Whatever country you visit, local people usually appreciate if you make at least some effort to speak their language. Thailand is no different in this respect, but achieving the correct pronunciation isn’t so easy.
Thai is a tonal language and makes use of some sounds and tones unfamiliar to many Westerners. In addition to this, translating Thai script into Western form presents its own problems. For instance, many people will be familiar with the Thai greeting, sawatdee. Depending on which guide book or phrase book you read, this may be spelt as as sawasdee, sawasdii, sawatdee or sawatdii. All are correct depending on which transliteration method is used. Another example is the Thai word for island, ko, which can also be written as koh. Hence Ko Samui in some books and Koh Samui in others.
The main difficulty in trying to learn Thai from a book is achieving correct pronunciation. And because of the tonal nature of the language, without good pronunciation you will have difficulty in being understood. In Romanised form, the name of Bangkok international airport is written as Suvarnabhumi. But rather than being pronounced as Su-varna-boomi, the correct pronunciation is closer to Su-wan-na-poom.
The best way to learn how to pronounce something is by listening to native Thai speakers. Most regions have their own dialects, but even in these regions the majority will be able to speak what is broadly known as ‘Central Thai’; a standard form of Thai taught in schools. Learning this standard form of Thai is going to be more practical than trying to learn the dialect spoken in Yala or the language spoken by the Akha hill-tribes.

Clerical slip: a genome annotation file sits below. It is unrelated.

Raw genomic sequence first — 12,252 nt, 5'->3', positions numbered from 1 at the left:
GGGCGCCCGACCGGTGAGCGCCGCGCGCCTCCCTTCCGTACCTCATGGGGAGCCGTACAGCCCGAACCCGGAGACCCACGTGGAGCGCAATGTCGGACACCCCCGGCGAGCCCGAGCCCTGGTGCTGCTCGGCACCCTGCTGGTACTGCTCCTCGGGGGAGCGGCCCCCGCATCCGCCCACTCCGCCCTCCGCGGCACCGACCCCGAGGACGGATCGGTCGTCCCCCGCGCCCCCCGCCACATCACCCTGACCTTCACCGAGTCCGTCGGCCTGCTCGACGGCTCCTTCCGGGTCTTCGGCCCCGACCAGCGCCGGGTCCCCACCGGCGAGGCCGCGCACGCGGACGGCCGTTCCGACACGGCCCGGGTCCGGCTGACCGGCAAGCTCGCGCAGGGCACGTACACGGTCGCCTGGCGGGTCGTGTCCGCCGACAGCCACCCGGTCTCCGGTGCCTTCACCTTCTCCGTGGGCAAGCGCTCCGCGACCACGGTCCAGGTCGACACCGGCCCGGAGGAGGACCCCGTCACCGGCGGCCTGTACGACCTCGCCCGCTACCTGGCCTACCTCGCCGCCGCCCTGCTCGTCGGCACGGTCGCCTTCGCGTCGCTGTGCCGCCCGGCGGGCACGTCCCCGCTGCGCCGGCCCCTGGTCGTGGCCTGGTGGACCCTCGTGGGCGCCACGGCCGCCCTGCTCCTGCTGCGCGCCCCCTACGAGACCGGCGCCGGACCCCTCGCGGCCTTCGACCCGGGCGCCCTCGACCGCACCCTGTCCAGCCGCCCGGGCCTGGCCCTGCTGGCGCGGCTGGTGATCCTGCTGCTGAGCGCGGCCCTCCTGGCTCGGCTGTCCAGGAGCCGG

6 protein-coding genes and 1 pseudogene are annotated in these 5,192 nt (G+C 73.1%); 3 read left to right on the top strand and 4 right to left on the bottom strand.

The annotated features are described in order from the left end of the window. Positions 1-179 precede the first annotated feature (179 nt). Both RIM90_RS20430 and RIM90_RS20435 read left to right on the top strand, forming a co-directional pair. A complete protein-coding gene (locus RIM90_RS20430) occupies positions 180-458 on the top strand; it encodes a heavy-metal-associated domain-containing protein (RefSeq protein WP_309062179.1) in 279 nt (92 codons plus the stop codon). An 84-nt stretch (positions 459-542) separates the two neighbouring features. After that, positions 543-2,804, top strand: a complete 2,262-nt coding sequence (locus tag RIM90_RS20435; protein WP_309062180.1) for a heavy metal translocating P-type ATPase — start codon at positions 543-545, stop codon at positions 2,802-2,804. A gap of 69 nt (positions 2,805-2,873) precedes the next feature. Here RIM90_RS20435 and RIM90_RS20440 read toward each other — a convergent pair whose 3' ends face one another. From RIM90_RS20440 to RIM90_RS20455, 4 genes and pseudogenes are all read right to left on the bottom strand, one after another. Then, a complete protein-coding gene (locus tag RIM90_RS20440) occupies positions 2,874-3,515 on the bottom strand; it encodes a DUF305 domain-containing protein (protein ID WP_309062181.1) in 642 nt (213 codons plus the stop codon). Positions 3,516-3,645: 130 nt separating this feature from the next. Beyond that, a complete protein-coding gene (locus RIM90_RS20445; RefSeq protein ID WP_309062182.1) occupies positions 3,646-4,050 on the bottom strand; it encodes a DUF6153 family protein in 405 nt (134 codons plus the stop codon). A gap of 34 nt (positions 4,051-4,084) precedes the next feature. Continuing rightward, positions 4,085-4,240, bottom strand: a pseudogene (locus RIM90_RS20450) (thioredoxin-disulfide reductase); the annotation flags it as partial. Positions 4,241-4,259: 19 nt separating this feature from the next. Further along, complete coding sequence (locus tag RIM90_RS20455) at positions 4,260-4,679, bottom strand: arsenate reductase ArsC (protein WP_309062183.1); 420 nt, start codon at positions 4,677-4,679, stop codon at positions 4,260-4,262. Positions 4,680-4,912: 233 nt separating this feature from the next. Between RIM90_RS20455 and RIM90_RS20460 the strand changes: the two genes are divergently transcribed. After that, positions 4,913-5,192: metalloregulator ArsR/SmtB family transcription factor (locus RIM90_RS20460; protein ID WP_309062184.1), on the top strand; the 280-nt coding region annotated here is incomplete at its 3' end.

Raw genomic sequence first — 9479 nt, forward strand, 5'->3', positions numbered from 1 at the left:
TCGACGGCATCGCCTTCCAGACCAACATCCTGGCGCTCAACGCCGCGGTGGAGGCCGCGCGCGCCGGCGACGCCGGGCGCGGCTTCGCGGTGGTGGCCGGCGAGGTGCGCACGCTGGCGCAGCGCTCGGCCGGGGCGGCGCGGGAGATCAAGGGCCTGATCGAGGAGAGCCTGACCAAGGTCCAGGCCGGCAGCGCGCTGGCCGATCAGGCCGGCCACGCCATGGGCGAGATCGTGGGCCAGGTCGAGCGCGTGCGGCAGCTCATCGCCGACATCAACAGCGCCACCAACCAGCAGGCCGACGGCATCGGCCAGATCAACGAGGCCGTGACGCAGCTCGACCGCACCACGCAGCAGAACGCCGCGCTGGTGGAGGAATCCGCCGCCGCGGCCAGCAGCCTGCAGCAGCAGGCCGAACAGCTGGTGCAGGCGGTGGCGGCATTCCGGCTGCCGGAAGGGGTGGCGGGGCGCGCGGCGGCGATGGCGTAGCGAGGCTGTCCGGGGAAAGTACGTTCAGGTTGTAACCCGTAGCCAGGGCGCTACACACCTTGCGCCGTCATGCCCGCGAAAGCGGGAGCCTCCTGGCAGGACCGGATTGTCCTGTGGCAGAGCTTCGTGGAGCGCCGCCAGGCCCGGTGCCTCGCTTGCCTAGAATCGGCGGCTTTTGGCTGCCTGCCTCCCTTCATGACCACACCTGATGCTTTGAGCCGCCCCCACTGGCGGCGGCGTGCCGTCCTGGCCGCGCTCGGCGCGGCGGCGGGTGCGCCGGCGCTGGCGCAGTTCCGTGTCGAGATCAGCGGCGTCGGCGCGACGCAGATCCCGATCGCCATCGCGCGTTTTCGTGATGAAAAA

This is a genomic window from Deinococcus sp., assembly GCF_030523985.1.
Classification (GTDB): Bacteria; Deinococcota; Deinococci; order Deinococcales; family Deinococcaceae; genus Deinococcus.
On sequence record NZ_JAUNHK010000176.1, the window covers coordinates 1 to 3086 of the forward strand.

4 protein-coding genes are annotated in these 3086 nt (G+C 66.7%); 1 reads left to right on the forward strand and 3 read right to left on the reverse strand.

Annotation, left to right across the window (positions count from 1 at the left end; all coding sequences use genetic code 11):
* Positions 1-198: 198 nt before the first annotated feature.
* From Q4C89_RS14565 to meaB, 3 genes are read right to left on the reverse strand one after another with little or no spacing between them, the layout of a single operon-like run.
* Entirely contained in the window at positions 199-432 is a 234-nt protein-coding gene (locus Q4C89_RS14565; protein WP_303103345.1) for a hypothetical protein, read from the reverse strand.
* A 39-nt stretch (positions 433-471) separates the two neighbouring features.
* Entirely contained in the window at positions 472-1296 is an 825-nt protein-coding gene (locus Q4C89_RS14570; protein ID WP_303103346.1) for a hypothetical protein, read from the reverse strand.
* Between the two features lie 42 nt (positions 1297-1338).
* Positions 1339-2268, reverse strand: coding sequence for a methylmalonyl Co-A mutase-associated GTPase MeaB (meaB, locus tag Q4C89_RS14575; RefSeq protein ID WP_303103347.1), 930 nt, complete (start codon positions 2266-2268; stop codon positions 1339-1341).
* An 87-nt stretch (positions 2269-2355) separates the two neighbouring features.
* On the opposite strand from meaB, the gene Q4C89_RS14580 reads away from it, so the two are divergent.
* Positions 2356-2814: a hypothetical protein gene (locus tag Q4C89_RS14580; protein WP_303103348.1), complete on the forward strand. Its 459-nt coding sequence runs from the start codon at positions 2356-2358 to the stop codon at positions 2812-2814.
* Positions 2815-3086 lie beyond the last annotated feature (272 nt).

In most of the tourist areas, Thai people will speak at least some degree of English and are usually willing to help if you show a genuine interest in learning a few words of Thai. They will probably laugh at your attempts to get to grips with the Thai language, but it’s a great way to break the ice.
For those who are serious about learning the language, a good introduction is the Linguaphone PDQ course. The CDs used in the course are accompanied by an easy to follow book.
Linguaphone PDQ from amazon.co.uk
Linguaphone PDQ from amazon.com
Two books which are useful are the Lonely Planet phrasebook and the Thai-English-Thai Dictionary (by Benjawan Becker). Both are pocket size and have the advantage of sections of Thai script to enable you to show a Thai person the word you want to say. The latter book by Benjamin Becker is widely available in Thai bookshops for a retail price of around 425 Baht ($12.50 or ₤6.25).
Lonely Planet Phrasebook on amazon.com
Thai-English-Thai Dictionary on amazon.com
For those who will be spending an extended stay in Thailand they might consider signing up for a Thai language course. The AUA (in Chiang Mai, Bangkok and Pattaya) offer highly recommended introductory courses in standard Central Thai.